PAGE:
Both the male and female cardinals showed up on Saturday and Sunday morning, and then on Monday, a half-hour before Daisy died.
I also think my precious bird was sick for some time too. At least for a month she hadn’t been moving around as much like she used to. December was crazy busy for us that I probably didn’t even notice the subtle changes as I should have. Daisy cuddled with me more when I held her every night. She also had been making these choking sounds, or even trying to talk. I couldn’t tell. She could have been doing that for a while, I don’t know.
Birds by nature can mask illnesses really well especially in the wild. It’s part of their DNA. I wish I had known what was wrong earlier. I should have paid a lot more attention. Maybe, just maybe…
Ah, I can go on and on. I hate myself for being careless.
I called her Vet first thing on Monday morning. He was booked. Then, he suggested I drive to another Vet clinic the next day. I explained to him that I didn’t think Daisy was in any condition to be driven anywhere. It was then that he was able to change some of his appointments and come out to the house in the afternoon.
At 2:15, the doctor arrived. At first, while looking Daisy over through the cage, he heard the sounds she was making and said that they were actual sneezes. He also said she looked very weak by the way that she was breathing, deducing she might have an upper respiratory infection. He wanted to prescribe medicine but doubted any medicine could help her at this stage.
Upon hearing all this, a nauseating wave swept through my body. My heart began to descend in a slow kind of jolt—like an old elevator stopping from floor to floor.
The doctor then gingerly took her out of the cage and held her to observe her closely and see whether there were any tumors on her body. Daisy squirmed in his hand like she always did for our yearly checkups the last twelve years. He then placed her in a small plastic Tupperware to weigh her. We chatted for about thirty seconds or so, on what we could do to help her/save her. All the while we heard ruffling around in the small Tupperware, and then nothing. Opening the lid, we discovered Daisy’s lifeless body. Hurriedly, the doctor scooped her up and tried opening her beak, and rubbing her body, but she was already gone.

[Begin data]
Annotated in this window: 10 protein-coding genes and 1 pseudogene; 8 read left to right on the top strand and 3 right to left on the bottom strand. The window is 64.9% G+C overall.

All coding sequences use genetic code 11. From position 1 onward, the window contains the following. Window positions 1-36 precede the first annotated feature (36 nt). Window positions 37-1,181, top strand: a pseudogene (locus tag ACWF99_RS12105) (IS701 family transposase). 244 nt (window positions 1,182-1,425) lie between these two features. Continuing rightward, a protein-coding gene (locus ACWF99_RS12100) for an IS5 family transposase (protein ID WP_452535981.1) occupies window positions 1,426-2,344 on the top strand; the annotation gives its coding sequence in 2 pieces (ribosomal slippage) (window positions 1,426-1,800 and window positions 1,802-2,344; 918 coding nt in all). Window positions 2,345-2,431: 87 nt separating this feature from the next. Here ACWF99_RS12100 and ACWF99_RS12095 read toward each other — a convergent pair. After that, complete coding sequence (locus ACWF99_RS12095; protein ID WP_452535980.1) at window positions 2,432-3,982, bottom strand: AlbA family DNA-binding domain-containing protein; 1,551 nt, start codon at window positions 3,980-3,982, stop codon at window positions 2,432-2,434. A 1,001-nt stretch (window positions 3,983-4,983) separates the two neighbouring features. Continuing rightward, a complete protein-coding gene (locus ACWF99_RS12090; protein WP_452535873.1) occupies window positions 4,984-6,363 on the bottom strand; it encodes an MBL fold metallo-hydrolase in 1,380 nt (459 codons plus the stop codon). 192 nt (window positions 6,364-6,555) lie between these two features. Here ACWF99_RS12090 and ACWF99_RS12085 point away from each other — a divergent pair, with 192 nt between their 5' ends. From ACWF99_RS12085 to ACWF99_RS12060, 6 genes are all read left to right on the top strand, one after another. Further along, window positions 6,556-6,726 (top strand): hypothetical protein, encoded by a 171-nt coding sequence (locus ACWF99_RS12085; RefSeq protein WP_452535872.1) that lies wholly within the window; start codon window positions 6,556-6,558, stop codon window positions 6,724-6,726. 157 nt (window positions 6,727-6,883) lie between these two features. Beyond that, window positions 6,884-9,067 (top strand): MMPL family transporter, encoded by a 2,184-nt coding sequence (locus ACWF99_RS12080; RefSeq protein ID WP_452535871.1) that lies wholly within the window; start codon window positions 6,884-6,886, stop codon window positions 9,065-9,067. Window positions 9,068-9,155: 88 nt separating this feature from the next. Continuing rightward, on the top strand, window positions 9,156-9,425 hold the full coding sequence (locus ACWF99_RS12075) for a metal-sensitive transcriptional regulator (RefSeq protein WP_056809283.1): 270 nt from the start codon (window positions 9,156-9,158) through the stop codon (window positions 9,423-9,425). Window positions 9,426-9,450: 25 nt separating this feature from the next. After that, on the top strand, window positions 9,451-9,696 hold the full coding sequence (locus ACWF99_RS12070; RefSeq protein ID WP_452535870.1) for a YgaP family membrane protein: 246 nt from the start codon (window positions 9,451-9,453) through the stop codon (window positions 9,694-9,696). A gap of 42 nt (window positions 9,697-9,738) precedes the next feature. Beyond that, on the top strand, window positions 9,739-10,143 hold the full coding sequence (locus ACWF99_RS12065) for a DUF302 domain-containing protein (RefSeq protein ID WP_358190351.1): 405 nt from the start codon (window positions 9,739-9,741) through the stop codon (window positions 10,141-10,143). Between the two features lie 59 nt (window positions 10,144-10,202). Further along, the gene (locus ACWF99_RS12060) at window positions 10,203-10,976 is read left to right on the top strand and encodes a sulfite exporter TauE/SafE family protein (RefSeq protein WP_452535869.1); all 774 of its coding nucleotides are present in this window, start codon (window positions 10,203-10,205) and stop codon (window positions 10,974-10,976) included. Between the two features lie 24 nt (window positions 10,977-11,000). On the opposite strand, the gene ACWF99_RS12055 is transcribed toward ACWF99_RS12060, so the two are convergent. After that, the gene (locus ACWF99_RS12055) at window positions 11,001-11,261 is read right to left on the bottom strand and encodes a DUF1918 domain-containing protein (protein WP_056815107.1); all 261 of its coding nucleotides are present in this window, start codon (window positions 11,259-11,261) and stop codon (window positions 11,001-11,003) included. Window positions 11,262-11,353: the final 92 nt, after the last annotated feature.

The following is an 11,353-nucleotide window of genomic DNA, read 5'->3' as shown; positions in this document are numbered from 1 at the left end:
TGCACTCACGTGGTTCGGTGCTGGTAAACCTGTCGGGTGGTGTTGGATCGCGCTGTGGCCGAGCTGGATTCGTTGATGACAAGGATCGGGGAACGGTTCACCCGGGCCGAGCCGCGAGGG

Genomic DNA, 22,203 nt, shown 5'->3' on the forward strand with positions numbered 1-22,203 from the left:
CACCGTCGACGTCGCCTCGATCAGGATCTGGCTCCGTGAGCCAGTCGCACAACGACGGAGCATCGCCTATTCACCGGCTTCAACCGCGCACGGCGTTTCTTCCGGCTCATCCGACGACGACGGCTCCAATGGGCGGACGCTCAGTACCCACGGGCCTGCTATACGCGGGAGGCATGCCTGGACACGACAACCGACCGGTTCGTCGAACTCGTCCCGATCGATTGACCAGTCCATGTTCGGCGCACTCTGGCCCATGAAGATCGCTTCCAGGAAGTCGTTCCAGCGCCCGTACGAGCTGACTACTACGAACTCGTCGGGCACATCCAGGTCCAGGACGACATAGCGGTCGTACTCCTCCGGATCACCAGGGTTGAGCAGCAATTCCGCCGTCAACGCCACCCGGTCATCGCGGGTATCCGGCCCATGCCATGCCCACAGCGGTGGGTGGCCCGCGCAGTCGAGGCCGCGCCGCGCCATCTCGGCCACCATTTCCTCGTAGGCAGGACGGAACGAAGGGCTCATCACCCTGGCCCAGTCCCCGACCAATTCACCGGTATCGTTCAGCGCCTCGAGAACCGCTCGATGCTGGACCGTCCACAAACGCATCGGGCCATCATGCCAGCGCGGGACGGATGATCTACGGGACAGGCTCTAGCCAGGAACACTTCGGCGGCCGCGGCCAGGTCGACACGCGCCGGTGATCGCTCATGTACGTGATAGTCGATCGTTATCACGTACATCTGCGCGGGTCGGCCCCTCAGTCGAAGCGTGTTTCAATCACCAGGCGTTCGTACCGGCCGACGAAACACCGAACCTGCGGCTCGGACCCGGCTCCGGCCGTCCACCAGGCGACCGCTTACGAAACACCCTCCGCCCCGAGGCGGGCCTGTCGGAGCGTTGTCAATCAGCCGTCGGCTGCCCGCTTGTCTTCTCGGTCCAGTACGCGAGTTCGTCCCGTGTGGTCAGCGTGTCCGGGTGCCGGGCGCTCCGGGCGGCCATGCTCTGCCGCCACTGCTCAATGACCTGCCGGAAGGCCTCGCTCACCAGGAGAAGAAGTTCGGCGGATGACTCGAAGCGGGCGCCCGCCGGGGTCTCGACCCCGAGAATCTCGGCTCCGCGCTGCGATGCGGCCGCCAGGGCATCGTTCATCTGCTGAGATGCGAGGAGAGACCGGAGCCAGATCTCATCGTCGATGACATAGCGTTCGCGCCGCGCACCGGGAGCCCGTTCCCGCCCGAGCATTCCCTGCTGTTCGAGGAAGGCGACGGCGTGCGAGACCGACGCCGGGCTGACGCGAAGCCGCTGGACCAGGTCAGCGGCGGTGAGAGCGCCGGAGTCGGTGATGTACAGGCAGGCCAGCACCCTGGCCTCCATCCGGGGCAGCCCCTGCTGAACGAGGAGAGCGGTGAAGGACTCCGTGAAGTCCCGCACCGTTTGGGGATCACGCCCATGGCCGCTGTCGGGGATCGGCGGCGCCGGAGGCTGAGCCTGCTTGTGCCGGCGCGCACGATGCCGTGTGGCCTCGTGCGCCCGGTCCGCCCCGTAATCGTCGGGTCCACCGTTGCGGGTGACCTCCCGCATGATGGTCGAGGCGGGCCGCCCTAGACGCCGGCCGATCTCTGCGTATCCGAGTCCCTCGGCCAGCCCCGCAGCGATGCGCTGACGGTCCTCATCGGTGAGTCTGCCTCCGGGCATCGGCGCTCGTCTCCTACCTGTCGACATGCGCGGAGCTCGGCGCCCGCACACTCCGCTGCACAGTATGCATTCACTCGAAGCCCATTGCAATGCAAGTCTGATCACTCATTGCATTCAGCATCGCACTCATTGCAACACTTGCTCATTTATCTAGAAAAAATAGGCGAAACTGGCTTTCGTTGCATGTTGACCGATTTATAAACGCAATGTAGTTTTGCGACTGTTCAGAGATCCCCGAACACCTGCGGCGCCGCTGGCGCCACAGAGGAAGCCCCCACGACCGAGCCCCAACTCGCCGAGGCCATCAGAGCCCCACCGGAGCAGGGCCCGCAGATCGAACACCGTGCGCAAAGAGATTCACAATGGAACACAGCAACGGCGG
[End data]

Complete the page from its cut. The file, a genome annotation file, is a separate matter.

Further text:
I watched with my mouth open trying to process what just happened. Daisy died??
The surprised doctor laid her upon a sheet of paper towel on the kitchen table in front of me. Our vet had come over at 2:15 p.m. and Daisy was dead from an apparent cardiac arrest at 2:25 p.m.
Shock, grief, and a whole lot of tears consumed me as I gazed at my beautiful pet. My mind was in a twister. My kids were coming home from school in less than twenty minutes; how was I going to be strong and tell them that their beloved little bird passed away? Daisy had been alive six hours earlier when they had left for school and now…
When the girls returned home, they learned about their pet. I can’t even describe in words their shock and pain.
Through puddles of tears we buried our little friend in the front yard of our house. Daisy loved the mornings the best and so it was appropriate to have her rest where the sun shines on our lawn each and every day. We prayed, grateful she was not suffering anymore, even though we were saddened of losing her physical presence in our house.